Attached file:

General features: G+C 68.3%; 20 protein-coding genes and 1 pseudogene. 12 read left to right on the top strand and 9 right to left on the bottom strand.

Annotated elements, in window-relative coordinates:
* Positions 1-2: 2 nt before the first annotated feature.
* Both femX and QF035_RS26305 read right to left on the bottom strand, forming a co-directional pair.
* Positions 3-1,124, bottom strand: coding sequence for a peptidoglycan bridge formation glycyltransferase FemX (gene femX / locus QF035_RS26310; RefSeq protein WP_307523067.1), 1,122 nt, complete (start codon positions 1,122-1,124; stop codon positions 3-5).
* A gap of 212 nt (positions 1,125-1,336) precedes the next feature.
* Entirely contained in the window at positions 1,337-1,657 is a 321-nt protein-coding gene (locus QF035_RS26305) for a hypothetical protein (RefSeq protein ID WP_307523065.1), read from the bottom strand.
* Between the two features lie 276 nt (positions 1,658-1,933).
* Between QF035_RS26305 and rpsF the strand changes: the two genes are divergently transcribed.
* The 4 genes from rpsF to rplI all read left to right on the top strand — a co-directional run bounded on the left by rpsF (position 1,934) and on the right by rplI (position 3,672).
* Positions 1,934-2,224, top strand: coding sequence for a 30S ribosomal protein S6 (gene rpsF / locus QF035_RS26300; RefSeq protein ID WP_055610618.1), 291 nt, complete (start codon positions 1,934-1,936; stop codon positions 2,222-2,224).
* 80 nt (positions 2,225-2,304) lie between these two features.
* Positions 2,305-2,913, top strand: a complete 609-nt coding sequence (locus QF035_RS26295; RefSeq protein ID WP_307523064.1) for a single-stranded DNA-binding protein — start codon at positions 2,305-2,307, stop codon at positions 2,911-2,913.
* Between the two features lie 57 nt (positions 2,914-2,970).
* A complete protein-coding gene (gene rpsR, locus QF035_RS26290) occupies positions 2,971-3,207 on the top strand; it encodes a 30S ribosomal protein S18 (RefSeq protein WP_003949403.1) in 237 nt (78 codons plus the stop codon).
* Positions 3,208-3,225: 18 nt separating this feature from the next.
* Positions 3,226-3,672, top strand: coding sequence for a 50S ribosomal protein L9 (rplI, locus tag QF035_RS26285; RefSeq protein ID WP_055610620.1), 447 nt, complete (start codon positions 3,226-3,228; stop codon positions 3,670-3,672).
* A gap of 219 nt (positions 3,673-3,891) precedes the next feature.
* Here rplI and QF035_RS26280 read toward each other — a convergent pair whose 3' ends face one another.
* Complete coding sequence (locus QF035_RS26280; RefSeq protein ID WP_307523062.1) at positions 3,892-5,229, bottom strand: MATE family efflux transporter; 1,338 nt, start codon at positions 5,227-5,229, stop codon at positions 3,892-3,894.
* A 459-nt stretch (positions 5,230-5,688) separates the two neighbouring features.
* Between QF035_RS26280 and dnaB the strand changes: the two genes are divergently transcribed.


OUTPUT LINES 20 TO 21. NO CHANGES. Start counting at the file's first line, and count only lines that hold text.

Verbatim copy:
* Complete coding sequence (locus QF035_RS26280; RefSeq protein ID WP_307523062.1) at positions 3,892-5,229, bottom strand: MATE family efflux transporter; 1,338 nt, start codon at positions 5,227-5,229, stop codon at positions 3,892-3,894.
* A 459-nt stretch (positions 5,230-5,688) separates the two neighbouring features.